Terry wasn’t in doubt when she heard our description and saw the pictures. She was very pleased with our observation, because not only was it a new species for Tinamou Cottage, it was species number 200.
We saw the becard again the next day, and later it was also seen by the two Canadian birders Angela and Kent. Fortunately it “hung around” for a while, because we have later heard from Terry that she has seen it as well.
We saw Christmas traffic, but not the parade
As mentioned previously, we didn’t quite avoid the Christmas traffic. We got stuck in the middle of it on Christmas Day. We were on our way to Boquete together with Angela and Kent to eat at a restaurant the served a Christmas buffet. As we approached the four-lane road we noticed that there were quite a lot of cars. We drove onto the road and right into gridlock.
We were surprised by all that traffic. What was happening, had there been an accident, was there road work ahead or had everyone else just gotten the same idea as us?
We had to devise a new strategy. Bente, Angela and Kent started looking for alternative routes down smaller roads. I got the car turned around so we could go another way round to Boquete.
It was an exciting drive along a road where high clearance and four-wheel-drive was a great advantage. We didn’t have either but still managed to get to the restaurant. Parked the car and we got a seat at a table surprisingly short time of waiting and we celebrated Christmas with our new friends.
The Christmas buffet consisted of what you might call traditional Christmas dishes, there were scalloped potatoes, roast meat and a cream dessert. It was certainly more Christmassy than our humble dinner Christmas Eve – Fusilli pasta and tomato sauce from a can.
Rosevelt, our waiter explained the reason for the traffic chaos. He had previously worked on a cruise ship, which clearly showed in his mannerism (not that I have been on a cruise ship but I can picture it in my mind). But the explanation was the annual Christmas parade in the city, which is a crowd-puller for Panamanians from near and far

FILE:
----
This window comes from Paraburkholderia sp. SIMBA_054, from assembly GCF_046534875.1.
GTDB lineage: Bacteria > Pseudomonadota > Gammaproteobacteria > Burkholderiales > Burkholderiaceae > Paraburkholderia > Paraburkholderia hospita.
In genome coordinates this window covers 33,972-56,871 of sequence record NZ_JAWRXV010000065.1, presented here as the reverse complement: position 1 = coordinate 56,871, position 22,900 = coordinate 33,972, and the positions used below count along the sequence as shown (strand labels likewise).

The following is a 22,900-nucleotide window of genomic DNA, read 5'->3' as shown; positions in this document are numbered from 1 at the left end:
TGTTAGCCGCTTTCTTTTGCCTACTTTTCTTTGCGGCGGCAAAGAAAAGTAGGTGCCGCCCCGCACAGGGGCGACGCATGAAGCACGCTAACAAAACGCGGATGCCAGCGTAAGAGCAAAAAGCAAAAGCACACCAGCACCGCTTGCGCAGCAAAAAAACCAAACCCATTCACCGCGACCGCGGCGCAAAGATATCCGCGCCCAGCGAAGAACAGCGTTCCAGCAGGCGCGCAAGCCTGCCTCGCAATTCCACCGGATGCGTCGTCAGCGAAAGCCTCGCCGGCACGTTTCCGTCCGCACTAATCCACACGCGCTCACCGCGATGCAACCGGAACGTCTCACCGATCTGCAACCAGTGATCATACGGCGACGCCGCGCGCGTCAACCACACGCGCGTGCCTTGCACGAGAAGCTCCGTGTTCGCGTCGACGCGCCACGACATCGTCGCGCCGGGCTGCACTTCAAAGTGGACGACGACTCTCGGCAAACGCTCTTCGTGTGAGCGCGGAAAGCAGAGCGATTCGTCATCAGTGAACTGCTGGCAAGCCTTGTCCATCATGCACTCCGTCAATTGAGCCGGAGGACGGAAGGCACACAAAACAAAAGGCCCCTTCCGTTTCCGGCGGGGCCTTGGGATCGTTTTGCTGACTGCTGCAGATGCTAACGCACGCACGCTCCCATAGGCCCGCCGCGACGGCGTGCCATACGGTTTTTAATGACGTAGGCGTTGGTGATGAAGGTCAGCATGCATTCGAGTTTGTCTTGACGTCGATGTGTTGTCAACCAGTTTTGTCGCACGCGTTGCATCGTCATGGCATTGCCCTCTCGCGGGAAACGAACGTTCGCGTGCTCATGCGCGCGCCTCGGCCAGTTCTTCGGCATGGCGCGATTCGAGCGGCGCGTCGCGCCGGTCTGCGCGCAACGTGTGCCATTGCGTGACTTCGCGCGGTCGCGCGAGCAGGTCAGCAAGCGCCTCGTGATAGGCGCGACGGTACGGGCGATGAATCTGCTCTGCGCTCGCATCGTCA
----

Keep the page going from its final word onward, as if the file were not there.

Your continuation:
We probably should have been prepared for the big Christmas parade in Boquete. Earlier in the December, we had actually read about it in the local weekly for the expat-city Ciudad del Saber.
The actual parade we didn’t see and the drive back to Tinamou Cottage was an even more bad road which on the map looked fine!
Birds and bird sites
We can highly recommend visiting Boquete and spending some days there. Bird-wise there are some good sites that are close to each other and which we visited more than once.
Sendero Los Quetzales
Sendero Los Quetzales in Parque Nacional Volcán Barú is a must. The trail runs between 1800 – 2000 m a.s.l. and passes through cloud forest (one of our absolute favorite habitats). You don’t have to walk the whole trail, which will bring you all the way to the western side of Volcán Barú. Weather permitting, there is plenty to see the first 3-4 kilometres. But it can be very foggy, wet and windy.
During our visit we saw among others White-throated Mountain-gem, Prong-billed Barbet, Acorn Woodpecker, Sulphuer-winged Parakeet, Buffy Tuftedcheek, Ruddy Treerunner, Tufted Flycatcher, Barred Becard, Slaty-backed Nightingale-Thrush, Black-and-yellow Silky-flycatcher, Black-throated Green Warbler and Yellow-thiged Finch,.
Another good place is Pipeline Trail (not to be confused with Pipeline Road near the Panama Canal), which is situated a little lower (approx. 1600 – 1900 masl) and is not as windy as Sendero Los Quetzales can be. Pipeline Trail is probably the best place to find Resplendent Quetzal. The area is privately owned and entrance is 3 USD.
We saw Resplendent Quetzal twice. The first was a male, the second a female, but we spent quite a lot of time before we succeeded. But we also saw other interesting birds like Green Hermit, Lesser Violetear, Red-faced Spinetail, Mountain Elaenia, Yellow-winged Vireo, Elegant Euphonia and Flame-throated Warbler and Ornate Hawk-Eagle.
Finca Lerida is both a coffee farm and a hotel, and a great site for birdwatching. You don’t have to stay at the hotel in order to go birding there. For 12 USD per person, or if you eat at the restaurant, you can use the trails that run through the coffee plantation and rainforest at 1700-1800 m a.s.l. A visit here can quickly take 5-6 hours.
We didn’t see Resplendent Quetzal at Finca Leridahere, though it can be found in the area. However, we did see Long-tailed Silky Flycatcher. And also Red-headed Barbet, Dark Pewee, Brown-capped Vireo, Ochraceous Wren, Black-faced Solitare, Ruddy-capped Nightingale-Thrush, Common Chlorospingus, White-naped and Chestnut-capped Brushfinch.
There are many hummingbirds near the hotel, including the tiny Scintillant Hummingbird, Lesser Violetear and Rufous-tailed Hummingbird.
And we could go on about the birds in Boquete.
Alle photos and video © Bente Steffensen & Uffe Damm Andersen, unless otherwise stated.